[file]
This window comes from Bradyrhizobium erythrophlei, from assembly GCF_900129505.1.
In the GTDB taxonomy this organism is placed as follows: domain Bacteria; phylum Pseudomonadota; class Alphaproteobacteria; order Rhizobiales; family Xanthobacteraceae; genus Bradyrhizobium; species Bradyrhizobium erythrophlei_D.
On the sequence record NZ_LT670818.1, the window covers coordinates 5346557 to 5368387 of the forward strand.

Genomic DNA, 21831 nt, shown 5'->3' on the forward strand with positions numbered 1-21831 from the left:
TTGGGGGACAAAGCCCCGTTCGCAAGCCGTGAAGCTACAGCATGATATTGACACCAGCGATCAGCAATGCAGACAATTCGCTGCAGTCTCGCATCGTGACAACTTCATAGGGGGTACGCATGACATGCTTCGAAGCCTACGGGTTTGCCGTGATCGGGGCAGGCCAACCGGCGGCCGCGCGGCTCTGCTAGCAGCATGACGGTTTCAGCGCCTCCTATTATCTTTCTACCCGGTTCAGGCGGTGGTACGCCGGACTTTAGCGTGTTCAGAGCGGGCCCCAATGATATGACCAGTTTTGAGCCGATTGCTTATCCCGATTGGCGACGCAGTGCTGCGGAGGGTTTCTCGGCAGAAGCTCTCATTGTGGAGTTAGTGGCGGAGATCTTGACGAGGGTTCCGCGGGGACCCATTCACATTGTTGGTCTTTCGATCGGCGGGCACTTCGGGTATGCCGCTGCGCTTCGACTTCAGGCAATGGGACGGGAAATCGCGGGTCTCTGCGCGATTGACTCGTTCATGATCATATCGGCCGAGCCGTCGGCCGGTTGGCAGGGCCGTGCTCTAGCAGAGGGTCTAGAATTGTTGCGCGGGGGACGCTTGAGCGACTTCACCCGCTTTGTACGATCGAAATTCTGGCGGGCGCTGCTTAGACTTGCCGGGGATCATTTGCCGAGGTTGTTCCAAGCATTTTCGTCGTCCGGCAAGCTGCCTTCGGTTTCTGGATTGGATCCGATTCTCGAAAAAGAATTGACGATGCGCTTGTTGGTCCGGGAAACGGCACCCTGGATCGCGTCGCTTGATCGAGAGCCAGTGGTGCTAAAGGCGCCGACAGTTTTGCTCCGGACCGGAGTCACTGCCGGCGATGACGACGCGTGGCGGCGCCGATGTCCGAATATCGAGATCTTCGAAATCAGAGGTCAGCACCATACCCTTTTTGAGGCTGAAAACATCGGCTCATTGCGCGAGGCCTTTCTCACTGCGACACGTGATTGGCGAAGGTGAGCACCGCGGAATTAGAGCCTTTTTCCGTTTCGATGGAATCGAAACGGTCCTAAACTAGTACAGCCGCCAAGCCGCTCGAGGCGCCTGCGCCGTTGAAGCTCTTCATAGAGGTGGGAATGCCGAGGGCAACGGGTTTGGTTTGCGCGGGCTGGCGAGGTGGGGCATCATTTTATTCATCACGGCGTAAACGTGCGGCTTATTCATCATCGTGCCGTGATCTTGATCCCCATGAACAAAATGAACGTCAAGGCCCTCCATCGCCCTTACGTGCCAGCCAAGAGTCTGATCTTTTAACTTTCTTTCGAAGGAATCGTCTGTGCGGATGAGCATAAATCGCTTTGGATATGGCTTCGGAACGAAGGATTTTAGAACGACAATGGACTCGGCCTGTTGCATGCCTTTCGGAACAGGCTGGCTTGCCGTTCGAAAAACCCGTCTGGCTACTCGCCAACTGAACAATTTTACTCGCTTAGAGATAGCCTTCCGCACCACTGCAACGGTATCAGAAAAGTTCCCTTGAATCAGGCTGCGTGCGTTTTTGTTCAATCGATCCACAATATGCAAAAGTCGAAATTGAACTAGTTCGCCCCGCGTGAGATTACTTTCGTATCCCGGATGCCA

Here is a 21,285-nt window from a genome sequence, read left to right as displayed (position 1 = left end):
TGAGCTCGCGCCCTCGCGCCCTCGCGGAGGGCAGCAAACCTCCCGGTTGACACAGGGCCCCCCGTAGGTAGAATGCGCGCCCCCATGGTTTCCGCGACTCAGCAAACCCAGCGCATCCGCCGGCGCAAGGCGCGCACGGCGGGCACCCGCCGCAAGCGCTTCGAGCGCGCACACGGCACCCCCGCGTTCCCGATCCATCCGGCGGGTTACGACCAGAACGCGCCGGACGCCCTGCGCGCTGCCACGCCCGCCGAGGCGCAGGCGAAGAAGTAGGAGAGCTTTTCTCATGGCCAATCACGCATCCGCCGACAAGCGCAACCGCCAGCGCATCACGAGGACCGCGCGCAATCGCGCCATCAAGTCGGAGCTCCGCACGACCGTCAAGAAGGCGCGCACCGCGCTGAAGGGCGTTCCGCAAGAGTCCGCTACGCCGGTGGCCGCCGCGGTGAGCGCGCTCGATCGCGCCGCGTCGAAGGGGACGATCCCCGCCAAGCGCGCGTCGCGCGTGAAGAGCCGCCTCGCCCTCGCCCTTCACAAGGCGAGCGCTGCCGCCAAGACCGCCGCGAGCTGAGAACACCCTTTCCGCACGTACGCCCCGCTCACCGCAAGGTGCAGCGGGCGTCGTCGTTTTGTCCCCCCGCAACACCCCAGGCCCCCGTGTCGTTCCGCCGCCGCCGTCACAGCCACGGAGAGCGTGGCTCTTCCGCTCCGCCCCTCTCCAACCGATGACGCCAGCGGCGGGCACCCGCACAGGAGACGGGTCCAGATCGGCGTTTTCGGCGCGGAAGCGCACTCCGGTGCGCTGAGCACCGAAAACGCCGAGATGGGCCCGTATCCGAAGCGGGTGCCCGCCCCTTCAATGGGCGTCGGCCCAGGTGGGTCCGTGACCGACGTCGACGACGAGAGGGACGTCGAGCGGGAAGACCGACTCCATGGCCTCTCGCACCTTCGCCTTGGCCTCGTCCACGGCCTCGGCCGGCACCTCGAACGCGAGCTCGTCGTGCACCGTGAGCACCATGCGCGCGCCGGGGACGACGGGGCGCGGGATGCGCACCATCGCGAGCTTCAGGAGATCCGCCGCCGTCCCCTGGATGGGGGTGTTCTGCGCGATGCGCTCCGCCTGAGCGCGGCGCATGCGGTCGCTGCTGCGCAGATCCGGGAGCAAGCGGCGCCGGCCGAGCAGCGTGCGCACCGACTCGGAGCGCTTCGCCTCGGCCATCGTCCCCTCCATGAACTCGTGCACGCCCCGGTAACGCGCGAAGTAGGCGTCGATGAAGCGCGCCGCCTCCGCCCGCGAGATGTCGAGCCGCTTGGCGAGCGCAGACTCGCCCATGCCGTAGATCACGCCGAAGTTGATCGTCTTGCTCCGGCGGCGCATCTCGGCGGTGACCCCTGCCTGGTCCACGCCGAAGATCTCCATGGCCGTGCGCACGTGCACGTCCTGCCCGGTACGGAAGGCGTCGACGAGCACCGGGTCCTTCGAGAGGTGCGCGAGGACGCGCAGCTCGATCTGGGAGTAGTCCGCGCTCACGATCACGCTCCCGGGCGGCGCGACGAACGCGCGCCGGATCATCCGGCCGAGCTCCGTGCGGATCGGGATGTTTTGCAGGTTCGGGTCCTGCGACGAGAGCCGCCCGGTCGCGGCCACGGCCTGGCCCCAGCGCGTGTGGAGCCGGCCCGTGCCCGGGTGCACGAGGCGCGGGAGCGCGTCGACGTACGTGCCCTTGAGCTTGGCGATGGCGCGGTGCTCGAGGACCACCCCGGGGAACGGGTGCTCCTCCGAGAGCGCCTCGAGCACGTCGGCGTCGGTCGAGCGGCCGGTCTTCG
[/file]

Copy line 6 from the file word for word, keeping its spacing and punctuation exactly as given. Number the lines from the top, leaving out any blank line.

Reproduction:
Here is a 21,285-nt window from a genome sequence, read left to right as displayed (position 1 = left end):